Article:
Last December, our family was in a fractured state. We’d been through a rough couple of years and we were struggling in the aftermath. At 16, my stepson became critically ill with vasculitis and his kidneys failed. Fortunately, his disease is now in remission and he received a kidney transplant, but by last Christmas the accumulated tension in our household had reached breaking point.
My husband and stepson were at odds (parental concern clashing with teenage rebellion), my husband and I constantly bickered, and we were also wrangling a busy, headstrong toddler. Additionally, I was coming to terms with newly diagnosed anxiety. It was one of those times when you just want to cuddle up with your dog and hide under the blankets. But we didn’t have a dog.
We used to have two big, beautiful dogs: Shaylo, a charismatic Bernese, and Belle, a fiercely loyal Maremma Sheepdog. The loss of these pooches, one to cancer and one to degenerative myelopathy, was hard on everyone. My husband said he wouldn’t be ready to get another dog for a long time, if ever.
One day my son saw a dog outside of a cafe window and said, “Belle! Belle!” He’s too young to remember Belle, who passed away when he was around one, but he’d seen many pictures. I turned to look and saw a fluffy white face under a chair. The dog did, indeed, look like Belle.
We investigated and, sure enough, it was a Maremma puppy. The couple said there was a breeder nearby. We revelled in the puppy’s impossibly soft fur as we all gave him a pat. Leaving, my husband and I looked at each other.
“Um…it’s time, isn’t it?”
We couldn’t find the local breeder online, but we did stumble across a photo of our future puppy—a Maremma/Great Pyrenees cross from a farm on the mainland of BC. After many phone calls back and forth we welcomed our new family member at the ferry terminal in Nanaimo, Vancouver Island, two days before Christmas.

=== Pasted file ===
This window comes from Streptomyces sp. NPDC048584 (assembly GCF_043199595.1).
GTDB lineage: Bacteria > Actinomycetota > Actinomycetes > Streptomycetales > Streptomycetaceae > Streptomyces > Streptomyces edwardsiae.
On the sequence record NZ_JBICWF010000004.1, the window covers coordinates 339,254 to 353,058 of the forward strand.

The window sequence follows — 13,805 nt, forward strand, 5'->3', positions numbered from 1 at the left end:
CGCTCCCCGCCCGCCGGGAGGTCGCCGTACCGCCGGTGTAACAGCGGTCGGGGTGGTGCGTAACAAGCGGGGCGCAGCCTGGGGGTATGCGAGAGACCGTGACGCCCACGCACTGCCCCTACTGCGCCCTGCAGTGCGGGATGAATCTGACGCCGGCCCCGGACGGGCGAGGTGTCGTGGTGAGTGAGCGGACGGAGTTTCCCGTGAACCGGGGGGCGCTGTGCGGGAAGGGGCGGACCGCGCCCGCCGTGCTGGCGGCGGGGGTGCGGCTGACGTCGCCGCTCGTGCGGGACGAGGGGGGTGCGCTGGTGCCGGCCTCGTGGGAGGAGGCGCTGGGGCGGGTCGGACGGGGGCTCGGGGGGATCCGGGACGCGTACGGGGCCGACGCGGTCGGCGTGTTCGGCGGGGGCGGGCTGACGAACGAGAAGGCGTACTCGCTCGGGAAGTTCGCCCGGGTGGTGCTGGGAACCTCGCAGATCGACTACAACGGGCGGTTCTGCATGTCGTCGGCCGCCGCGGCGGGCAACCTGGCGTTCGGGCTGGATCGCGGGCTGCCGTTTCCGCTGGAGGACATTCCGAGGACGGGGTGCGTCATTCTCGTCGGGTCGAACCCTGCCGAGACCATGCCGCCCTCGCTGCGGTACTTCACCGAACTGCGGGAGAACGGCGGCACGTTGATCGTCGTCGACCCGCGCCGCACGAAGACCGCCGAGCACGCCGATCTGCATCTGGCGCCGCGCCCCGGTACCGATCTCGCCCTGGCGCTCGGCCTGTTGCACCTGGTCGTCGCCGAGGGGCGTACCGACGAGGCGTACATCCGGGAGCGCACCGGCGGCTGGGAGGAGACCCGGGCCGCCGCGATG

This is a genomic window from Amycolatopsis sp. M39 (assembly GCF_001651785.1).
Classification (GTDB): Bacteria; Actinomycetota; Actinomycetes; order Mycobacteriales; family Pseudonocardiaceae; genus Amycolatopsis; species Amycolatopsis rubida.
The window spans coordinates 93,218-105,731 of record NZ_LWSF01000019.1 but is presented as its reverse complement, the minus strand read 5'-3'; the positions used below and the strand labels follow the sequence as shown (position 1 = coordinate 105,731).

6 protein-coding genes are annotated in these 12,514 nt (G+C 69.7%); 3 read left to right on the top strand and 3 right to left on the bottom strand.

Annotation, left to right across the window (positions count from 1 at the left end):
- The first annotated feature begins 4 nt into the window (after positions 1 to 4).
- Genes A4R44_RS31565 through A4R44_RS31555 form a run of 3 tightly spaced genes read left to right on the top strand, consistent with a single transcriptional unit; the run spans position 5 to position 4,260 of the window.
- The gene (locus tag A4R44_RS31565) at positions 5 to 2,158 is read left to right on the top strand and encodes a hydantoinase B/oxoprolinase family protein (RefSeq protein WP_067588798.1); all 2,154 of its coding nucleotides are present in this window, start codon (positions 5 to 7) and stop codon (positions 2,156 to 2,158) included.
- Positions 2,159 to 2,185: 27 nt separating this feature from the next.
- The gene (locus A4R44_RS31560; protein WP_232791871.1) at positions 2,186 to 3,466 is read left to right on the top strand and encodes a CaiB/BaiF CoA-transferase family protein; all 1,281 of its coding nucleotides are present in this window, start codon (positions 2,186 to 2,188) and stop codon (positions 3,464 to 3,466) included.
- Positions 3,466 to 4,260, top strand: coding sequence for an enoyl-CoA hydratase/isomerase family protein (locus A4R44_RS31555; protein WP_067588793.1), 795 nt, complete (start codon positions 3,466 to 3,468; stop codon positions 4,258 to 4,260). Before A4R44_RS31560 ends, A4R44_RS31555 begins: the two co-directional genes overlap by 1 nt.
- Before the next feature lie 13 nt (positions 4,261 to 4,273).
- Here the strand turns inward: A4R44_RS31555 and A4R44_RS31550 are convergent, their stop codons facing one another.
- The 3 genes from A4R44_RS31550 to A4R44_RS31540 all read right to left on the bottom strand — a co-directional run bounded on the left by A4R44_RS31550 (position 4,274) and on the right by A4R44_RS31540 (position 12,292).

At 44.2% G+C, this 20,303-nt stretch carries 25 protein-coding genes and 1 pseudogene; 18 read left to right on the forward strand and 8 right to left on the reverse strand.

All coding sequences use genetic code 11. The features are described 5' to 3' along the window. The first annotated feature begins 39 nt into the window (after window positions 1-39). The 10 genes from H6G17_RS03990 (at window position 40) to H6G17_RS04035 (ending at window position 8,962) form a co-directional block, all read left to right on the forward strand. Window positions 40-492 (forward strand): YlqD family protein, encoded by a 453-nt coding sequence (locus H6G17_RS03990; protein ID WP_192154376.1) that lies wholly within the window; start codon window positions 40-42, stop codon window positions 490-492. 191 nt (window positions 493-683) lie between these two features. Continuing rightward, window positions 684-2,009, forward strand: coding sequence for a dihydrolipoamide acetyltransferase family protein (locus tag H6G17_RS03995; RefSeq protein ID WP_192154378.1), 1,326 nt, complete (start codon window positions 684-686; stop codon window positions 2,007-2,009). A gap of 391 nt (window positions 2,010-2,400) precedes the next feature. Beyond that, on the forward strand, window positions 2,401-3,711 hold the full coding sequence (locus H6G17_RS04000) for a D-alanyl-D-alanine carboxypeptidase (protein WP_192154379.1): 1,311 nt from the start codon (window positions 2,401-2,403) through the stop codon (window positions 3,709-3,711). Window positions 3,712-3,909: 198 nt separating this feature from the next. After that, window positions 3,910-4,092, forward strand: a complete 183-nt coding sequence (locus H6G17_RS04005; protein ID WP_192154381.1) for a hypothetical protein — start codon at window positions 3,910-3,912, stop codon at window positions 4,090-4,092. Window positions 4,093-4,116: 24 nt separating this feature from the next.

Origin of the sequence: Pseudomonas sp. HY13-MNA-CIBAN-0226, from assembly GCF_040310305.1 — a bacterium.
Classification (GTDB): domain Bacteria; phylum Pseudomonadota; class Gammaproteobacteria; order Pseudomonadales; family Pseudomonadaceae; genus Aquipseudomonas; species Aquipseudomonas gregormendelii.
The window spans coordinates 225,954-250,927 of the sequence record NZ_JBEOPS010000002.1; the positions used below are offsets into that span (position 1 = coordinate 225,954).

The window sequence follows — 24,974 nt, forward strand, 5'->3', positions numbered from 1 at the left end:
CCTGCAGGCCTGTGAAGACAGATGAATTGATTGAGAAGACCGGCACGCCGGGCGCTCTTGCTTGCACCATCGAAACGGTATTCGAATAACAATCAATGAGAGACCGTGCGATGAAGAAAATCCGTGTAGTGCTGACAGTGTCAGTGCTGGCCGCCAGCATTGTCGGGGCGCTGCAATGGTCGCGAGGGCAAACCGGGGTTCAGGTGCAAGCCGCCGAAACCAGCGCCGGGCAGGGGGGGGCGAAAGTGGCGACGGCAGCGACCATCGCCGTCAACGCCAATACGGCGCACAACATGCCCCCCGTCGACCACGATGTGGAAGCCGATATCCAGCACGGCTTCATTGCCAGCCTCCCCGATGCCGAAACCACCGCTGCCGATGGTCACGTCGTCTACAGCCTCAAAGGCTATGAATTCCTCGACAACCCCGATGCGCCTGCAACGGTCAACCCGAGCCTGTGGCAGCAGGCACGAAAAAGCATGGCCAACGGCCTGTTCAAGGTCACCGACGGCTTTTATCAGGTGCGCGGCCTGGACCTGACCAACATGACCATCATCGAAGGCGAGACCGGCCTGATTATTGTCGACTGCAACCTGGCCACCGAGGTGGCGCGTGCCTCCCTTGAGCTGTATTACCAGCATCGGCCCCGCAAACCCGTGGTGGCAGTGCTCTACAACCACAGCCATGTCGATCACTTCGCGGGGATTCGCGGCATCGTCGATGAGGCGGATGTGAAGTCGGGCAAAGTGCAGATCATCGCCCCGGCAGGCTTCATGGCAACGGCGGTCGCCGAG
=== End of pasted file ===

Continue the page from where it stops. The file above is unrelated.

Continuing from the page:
Pearl is a gentle, patient dog with endless (often goofy) character. My husband observed that she is a perfect mix of our last two dogs. She’s already enriched our family lore and my younger son delights in telling visitors tales of Pearl’s exploits, which of course include when she jumped the fence at the dog park and spent the night lost in the woods. He always caps off his story with a triumphant, “And she was sooooo dirty, she needed a BATH!”
There’s something magical about how a dog can heal relationships. Laughing at Pearl’s quirks (like how she sidles up to the couch and sneakily rests one hip on it, then both, then voilá, she’s sitting on it) diffuses tension and brings us together. Her need for exercise and mental stimulation motivates us to take more family outings and explore new places.
My stepson once again has a friend he can connect with, wordlessly and judgment-free. Instead of constantly badgering us to play with him, my four-year-old is forming a deep bond with his fur-sibling.
Most importantly, Pearl is something we all have in common that is completely unrelated to any of our past struggles—untouched by domestic upset, the trauma of my stepson’s disease, or mental illness. She symbolizes a new, positive path forward for our family — a path of healing and connection. I am endlessly grateful she came into our lives when she did.
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